Bidding Now In Progress For National Lottery License

The National Lottery launched in 1994, and has since raised over £40b for chosen causes along with over £59b in prize money. Camelot, a Canadian-owned company has run the lottery since the beginning, winning all three licenses in 1994, 2000 and 2006.Since its inception, the National Lottery has played a vital part in the funding of UK causes with revenue reaching £2.2b to help stage the 2012 Olympics and Paralympics in London.

Fresh Interest

With the latest agreement coming to an end in 2023, the licenses are now open for bidding with a strong interest shown from French operator, Française des jeux (FDJ).A spokesman for Camelot told Gambling Insider, they are interested in making a new bid for the license and the lottery is “in it’s best shape ever”, although the lottery responded well in 2019, previous years have seen performance down.In 2016/17 ticket sales dropped forcing Camelot to rethink their strategies for following years. Camelot attributed the drop down to competition from other lottery products including online Lottoland.Although the initial sales dropped during this period, the review of strategies has since seen tickets sales increase year on year with record sales online. In 2019, Camelot announced sales of tickets were up by 14%, with digital sales rocketing by 40%.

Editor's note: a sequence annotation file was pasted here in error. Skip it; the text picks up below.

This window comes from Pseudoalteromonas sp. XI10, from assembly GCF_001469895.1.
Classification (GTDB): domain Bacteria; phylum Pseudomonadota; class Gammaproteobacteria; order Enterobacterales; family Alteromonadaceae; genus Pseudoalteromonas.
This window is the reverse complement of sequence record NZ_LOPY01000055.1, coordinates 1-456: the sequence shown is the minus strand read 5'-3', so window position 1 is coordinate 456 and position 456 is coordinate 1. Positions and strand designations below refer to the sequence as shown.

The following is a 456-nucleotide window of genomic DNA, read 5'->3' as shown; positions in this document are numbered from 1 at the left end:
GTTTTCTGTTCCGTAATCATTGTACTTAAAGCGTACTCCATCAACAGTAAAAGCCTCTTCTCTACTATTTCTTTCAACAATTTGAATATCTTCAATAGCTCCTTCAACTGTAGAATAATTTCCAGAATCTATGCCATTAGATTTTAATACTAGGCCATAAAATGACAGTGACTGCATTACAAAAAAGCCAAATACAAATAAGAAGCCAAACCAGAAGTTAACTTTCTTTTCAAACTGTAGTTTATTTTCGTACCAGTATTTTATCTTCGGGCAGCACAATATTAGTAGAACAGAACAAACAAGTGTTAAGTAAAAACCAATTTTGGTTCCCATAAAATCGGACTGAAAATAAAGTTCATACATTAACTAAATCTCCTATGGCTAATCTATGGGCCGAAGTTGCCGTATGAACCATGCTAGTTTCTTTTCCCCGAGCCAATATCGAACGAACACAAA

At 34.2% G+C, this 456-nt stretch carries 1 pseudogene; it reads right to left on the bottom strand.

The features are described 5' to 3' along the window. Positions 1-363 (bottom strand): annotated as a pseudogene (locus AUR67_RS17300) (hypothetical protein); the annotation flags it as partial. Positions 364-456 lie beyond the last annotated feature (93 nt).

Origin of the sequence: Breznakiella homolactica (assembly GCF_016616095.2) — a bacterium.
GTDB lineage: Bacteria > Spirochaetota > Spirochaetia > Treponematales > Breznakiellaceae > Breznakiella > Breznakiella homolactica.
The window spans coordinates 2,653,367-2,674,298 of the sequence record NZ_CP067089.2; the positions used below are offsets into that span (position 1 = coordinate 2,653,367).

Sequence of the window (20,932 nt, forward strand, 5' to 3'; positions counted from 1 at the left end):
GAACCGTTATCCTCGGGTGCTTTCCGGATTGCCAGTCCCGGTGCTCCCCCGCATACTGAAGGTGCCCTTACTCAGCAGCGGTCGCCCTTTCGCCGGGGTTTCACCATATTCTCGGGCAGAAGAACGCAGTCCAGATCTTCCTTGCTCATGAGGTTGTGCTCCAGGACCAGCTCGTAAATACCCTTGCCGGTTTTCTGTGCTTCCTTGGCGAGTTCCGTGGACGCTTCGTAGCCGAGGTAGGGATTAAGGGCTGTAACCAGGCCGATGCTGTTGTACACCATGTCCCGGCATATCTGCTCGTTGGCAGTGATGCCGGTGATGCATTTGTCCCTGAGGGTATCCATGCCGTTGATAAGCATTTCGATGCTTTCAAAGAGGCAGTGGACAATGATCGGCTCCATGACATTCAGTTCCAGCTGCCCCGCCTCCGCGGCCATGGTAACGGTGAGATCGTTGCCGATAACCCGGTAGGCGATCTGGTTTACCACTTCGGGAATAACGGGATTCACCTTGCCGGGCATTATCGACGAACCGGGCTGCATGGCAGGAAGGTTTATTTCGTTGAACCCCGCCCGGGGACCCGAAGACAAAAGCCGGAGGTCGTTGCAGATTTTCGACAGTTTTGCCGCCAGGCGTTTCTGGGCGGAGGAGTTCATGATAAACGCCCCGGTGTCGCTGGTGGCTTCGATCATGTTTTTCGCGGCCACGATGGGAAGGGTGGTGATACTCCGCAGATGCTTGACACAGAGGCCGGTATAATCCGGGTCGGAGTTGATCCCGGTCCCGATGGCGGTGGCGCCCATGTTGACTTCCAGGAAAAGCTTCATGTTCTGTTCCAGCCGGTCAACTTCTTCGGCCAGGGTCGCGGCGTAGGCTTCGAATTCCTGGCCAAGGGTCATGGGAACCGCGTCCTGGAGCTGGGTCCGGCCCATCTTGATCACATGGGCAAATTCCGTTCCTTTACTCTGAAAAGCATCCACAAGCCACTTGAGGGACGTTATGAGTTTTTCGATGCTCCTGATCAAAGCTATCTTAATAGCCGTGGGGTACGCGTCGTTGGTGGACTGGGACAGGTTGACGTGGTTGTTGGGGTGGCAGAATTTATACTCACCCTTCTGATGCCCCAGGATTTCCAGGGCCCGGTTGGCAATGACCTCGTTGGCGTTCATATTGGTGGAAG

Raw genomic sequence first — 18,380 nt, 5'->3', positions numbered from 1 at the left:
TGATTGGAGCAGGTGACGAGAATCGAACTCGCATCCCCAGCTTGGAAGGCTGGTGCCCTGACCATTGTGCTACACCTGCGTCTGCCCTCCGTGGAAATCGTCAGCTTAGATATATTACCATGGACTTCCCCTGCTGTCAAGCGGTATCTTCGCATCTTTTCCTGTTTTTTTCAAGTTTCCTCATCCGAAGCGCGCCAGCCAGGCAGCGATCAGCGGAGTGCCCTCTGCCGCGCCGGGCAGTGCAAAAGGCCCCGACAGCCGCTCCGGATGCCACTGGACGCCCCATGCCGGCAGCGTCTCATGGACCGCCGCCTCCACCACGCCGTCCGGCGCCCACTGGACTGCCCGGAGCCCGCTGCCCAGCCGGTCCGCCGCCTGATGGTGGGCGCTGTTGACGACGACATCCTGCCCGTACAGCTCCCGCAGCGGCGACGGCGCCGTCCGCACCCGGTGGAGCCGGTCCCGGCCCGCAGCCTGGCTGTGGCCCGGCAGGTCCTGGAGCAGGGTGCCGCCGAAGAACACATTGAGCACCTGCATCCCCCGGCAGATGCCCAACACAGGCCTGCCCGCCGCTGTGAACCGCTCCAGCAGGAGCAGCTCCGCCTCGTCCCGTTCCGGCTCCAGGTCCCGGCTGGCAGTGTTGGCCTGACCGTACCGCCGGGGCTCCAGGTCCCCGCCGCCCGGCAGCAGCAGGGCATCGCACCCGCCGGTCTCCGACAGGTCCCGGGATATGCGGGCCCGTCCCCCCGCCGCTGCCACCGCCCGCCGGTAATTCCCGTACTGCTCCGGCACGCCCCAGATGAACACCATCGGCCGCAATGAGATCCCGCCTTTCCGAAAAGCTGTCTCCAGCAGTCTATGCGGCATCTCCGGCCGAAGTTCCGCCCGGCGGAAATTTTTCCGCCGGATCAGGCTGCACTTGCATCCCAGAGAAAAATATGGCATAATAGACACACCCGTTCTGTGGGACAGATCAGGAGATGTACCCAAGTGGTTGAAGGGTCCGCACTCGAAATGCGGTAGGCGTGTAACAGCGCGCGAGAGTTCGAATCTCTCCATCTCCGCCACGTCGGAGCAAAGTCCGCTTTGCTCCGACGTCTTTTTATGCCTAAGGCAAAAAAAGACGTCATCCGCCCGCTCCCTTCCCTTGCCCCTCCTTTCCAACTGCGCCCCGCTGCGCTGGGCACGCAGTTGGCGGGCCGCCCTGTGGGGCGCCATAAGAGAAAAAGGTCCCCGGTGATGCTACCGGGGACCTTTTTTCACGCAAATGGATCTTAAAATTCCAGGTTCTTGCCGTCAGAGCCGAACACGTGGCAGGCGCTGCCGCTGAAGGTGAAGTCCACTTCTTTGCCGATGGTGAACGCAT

UKGC Troubles

It’s been a turbulent time for Camelot with wrangles during the current agreement with the UK Gambling Commission (UKGC). In 2012, Camelot brought proceedings against the UKGC over claims it failed to take action against the Health Lottery, claiming it compromised their operations.More recently, the UKGC issued a fine of £1.2m to Camelot for controls-related failures, with all this in mind, the UKGC may decide a fresh face would make for a better relationship.FDJ became privatised this year and have already been in talks with Rothschild, an investment bank who lead the search for a New National Lottery Operator. FDJ are no strangers to lottery as Euromillions and Lotto account for 20% of the operator’s stake. This could become a favourable point in the decision making as to whether Camelot remain operators for the National Lottery or is it time for change?

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